But back to the practical. In addition to the health insurance aspect, the beauty of Domestic Partnership is that it’s about as easy to disband and it is to enter into. The fee for Domestic Partnership Termination is a mere 27 bucks, which is a whole lot less than the cheapest, most amicable divorce will cost you.
Although my boyfriend and I have zero intention of breaking up, there’s something about remaining unwed that affords us both a certain sense of freedom, however misguided. Whether you consider it a baby step towards marriage, a mini relationship milestone on its own, a means of procrastinating that walk down the aisle, or purely a money-saving measure, there’s really no downside to becoming Domestic Partners once you qualify.
3 Other Couples Weigh In On What It’s Like To Be In A Domestic Partnership
1. Domestic Partnership as a health insurance fix for the unemployed.
When Charlotte Cowles’ boyfriend Dan found himself between full-time jobs, he proposed Domestic Partnership. Why? Because adding himself as a dependent on Charlotte’s health insurance was far less costly than the alternatives. Though hesitant at first, Charlotte came around to the “no-brainer of a decision.” The couple’s elderly relatives were confused about what this meant about their marital prospects, but Dan and Charlotte reassured them it was just another step in a series of relationship milestones, which might very well lead to marriage. (via The Cut)
2. Domestic Partnership as a post election elixir.
A few years into dating her boyfriend, Allesandra Codinha knew how to handle The Marriage Question that haunts all couples of a certain age who’ve been dating for a certain amount of time. She was confident in her unwedded status—until the November 2016 Presidential election, when a sense of uneasiness drove her to rethink everything, including her relationship status. “There was in the air the distinct sensation that nobody knew what was going to happen; a sort of uneasy miasma that lingered over the coasts, as somewhere, inland, we heard there was rejoicing.”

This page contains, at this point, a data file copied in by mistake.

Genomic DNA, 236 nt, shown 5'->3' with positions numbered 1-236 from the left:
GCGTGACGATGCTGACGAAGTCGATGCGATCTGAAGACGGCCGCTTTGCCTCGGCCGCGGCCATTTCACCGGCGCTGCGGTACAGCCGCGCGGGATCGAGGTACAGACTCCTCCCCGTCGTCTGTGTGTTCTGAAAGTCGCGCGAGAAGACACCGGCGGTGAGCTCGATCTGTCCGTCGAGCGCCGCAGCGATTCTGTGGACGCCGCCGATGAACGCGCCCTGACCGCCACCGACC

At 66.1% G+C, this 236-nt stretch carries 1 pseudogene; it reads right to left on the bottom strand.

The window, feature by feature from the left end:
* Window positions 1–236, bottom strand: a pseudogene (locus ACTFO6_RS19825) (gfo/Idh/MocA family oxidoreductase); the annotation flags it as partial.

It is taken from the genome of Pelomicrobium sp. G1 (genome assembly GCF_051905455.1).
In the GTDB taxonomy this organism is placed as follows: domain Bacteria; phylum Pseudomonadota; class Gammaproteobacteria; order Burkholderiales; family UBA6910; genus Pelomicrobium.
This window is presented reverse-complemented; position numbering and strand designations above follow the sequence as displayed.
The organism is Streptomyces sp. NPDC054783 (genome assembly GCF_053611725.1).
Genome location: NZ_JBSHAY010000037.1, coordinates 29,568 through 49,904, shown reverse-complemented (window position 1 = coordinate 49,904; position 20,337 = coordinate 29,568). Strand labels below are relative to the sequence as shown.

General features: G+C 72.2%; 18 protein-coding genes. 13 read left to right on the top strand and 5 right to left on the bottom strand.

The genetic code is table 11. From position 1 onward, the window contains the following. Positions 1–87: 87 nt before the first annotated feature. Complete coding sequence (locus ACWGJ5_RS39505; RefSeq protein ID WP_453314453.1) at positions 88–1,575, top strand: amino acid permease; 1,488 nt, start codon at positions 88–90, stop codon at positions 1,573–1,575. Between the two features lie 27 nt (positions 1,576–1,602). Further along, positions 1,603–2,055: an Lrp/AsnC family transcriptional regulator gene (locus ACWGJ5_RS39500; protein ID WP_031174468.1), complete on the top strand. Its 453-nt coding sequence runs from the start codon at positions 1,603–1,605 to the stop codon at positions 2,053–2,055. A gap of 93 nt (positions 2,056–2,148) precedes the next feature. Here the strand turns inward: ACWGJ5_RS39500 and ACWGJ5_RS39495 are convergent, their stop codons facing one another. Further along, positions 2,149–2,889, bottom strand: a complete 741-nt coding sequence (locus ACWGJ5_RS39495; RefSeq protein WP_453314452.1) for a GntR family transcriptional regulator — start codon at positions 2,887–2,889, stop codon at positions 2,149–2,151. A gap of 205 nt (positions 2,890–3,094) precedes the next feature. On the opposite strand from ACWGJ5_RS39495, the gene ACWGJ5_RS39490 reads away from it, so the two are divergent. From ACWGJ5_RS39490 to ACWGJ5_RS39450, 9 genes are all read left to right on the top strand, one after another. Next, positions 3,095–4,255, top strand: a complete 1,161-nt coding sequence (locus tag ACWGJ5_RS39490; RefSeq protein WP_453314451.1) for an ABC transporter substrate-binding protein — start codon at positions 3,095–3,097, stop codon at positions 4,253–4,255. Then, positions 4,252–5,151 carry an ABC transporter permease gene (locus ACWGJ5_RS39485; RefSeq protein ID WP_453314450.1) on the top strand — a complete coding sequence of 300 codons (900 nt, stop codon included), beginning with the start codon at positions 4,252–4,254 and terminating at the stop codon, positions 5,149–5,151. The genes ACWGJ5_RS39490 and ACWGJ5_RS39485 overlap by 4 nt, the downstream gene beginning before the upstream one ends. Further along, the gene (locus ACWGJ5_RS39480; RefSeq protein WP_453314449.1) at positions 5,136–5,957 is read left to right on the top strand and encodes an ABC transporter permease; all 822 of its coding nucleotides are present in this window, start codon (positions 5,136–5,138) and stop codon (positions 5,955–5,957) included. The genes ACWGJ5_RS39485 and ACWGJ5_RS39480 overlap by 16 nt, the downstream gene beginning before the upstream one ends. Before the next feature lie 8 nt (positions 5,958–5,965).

But getting married as a response to the election of an official she loathed seemed a bit, well, extremist. Domestic Partnership, less so. Codinha writes: “Marriages, for one thing, are a lot like tattoos: extremely easy to acquire, significantly harder to get rid of.” She and her significant other chose the uncomplicated path of Domestic Partnership as a temporary measure, likening it to buying a sofa on the path to long-term intimacy that would one day involve acquiring the entire Le Creuset line and a proper wedding. (via Vogue)
3. Domestic Partnership as the solution to a visa headache.
As a freelancer, Liz Moody assumed that she could follow her boyfriend of five years, Zack, to whatever school he got into and work from there. When Zack was accepted into a program in London, however, that dream proved more difficult than expected. As it happens, a tourist visa would only allow her to spend six out of every twelve months in the UK.
Friends urged Zack and Liz to just get married, but Liz resisted the idea, even though they were such a solid couple that they spoke about “the future as a statement.” Simply put, Liz didn’t want to make such a big decision for purely practical reasons. Luckily, a little research led them to a beautiful workaround: The UK recognizes domestic partners, so defined as “living together in a genuine relationship for two years or more.” Liz and Zack promptly headed to the City Clerk’s office in New York City to register for their Domestic Partnership and then headed to London to live out their lives, happily unmarried. (via XOJane)